Usually, partners have a partnership agreement that lays out how much of the business's debts each partner is responsible for. For example, the agreement might say that the general partners are equally responsible for the business's debts. If one partner is ordered to pay the business's full debt, but under their partnership agreement they're only responsible for half of that debt, they can recover the other half from their business partner.
In an LP, general partners have certain fiduciary duties to the partnership because they're responsible for the management and operation of the company. Limited partners don't typically owe these duties to the LP.
General partners have the following fiduciary duties:
For more information, read our article on fiduciary duties in partnerships.
General and limited partners in an LP don't share profits and losses equally. Traditionally, each partner's profits and losses are determined by the value or percentage of any capital contributions made to the business.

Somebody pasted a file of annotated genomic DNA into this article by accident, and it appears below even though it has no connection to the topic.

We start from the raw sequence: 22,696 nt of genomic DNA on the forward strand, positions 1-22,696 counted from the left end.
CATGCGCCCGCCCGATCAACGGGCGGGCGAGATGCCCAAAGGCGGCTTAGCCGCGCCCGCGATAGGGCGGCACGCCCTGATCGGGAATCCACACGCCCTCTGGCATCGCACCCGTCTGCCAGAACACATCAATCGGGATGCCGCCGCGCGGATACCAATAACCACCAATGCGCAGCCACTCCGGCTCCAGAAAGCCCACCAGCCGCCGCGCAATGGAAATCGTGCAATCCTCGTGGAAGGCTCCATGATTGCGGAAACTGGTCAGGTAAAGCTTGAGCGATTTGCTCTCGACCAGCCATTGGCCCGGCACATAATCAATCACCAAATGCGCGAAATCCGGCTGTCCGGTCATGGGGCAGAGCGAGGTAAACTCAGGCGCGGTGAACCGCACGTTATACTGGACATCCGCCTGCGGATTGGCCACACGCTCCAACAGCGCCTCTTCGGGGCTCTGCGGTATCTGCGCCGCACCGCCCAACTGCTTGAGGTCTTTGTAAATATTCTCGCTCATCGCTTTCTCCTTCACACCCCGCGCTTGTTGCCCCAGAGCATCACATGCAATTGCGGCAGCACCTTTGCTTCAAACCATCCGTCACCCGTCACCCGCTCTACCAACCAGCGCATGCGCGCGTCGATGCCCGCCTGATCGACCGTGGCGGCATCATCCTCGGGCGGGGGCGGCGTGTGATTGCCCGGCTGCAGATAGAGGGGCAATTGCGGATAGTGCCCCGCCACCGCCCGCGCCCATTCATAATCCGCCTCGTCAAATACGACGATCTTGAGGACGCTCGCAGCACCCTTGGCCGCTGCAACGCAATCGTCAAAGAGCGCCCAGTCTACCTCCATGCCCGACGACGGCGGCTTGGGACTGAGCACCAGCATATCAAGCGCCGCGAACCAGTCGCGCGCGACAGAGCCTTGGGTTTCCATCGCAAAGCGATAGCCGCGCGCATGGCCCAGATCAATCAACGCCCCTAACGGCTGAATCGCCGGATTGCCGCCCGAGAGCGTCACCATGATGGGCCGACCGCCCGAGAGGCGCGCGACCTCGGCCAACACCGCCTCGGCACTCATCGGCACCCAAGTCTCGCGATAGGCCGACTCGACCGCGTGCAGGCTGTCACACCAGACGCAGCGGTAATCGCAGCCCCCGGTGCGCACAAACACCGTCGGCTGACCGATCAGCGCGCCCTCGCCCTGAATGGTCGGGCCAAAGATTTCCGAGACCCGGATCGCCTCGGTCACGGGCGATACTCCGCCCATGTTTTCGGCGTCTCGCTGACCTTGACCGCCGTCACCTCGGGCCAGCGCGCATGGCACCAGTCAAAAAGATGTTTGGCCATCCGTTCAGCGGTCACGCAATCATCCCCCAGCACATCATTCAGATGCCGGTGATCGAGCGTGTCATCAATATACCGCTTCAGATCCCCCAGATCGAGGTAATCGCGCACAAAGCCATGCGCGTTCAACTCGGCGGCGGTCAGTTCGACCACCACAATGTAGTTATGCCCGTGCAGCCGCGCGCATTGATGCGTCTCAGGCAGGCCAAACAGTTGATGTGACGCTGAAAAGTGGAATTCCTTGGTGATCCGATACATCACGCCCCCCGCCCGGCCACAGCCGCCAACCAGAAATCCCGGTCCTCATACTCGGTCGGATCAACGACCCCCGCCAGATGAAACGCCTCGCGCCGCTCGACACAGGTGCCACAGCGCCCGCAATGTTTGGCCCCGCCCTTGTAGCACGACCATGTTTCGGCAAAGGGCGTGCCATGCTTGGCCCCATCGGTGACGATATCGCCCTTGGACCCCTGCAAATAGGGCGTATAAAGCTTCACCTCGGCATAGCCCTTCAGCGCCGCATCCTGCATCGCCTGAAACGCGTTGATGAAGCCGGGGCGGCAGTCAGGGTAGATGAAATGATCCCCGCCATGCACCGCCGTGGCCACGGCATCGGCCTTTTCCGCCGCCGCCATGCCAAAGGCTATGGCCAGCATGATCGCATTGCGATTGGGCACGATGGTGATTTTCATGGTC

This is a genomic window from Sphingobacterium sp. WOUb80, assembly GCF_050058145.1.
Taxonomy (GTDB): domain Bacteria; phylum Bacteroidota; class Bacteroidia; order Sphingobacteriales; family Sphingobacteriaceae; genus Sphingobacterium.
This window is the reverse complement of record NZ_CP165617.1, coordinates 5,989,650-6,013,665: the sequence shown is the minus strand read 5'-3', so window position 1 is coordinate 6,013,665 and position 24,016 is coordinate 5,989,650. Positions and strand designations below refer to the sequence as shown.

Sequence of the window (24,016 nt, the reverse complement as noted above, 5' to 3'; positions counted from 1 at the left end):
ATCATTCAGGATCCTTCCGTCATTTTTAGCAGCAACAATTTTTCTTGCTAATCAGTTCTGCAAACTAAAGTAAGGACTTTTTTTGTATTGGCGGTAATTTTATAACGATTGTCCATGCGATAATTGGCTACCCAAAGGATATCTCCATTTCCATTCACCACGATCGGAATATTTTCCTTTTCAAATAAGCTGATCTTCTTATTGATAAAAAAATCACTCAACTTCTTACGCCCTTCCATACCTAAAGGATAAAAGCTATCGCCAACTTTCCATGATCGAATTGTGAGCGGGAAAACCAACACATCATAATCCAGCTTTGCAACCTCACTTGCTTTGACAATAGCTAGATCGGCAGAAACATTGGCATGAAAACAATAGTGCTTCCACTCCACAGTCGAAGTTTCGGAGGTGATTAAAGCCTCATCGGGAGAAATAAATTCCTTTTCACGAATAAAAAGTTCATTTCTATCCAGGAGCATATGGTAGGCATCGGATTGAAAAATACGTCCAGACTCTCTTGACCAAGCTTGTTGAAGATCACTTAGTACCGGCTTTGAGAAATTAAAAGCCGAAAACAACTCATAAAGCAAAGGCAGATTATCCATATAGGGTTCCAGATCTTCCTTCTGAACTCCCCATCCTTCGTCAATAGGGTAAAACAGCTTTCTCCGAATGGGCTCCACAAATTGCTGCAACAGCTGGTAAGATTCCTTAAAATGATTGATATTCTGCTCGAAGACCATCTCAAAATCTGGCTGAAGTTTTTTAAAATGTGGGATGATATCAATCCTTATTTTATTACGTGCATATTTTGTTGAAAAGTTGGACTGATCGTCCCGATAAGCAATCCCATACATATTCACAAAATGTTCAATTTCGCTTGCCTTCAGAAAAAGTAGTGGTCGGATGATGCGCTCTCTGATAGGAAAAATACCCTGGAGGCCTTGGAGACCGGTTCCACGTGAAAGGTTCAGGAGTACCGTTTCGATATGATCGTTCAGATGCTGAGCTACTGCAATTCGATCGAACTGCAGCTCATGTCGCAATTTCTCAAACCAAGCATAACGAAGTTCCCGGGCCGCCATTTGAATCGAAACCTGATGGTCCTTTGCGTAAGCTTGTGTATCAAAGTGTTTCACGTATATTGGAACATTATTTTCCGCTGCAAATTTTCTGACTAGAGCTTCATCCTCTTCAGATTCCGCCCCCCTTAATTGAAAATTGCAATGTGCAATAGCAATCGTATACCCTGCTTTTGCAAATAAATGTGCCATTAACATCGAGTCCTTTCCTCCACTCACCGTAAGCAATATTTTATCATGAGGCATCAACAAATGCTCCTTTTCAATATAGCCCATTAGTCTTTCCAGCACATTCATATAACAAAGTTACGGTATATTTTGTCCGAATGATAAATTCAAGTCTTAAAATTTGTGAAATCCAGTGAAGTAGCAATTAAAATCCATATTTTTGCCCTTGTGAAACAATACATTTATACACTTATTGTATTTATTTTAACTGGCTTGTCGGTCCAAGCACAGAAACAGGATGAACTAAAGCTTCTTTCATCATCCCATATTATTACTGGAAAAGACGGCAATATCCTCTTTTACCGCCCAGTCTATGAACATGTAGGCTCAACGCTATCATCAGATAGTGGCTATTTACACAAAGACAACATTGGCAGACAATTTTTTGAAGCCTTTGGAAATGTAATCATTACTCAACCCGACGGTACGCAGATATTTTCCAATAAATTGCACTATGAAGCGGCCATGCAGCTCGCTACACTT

However, the partners could decide to deviate from this traditional approach through their partnership agreement. It's common for LPs to allocate a greater percentage of the business's profits to limited partners until they're paid back what they initially invested. Once limited partners get back their initial investment, partnerships often distribute the profits more evenly.
For example, suppose Fred is a general partner and Daphne and Velma are limited partners in an LP. Daphne and Velma each initially contribute $15,000 to the partnership. The partners decide to distribute a higher percentage of the profits to Daphne and Velma until they recover their initial contributions. So, at the start of the business, the partners decide on the following profit distribution:
A year into the partnership, Daphne and Velma have each received $15,000 in profit distributions—the same amount they each initially invested. Their partnership agreement states that once Daphne and Velma are paid back their investments, the profits will be distributed in the following way:
Though general partners don't generally contribute as much as limited partners financially, they pull their weight through their labor and personal liability risk. Therefore, it's not unreasonable for general partners to see the value they bring to the business returned to them in profits.
There are three main types of partnerships: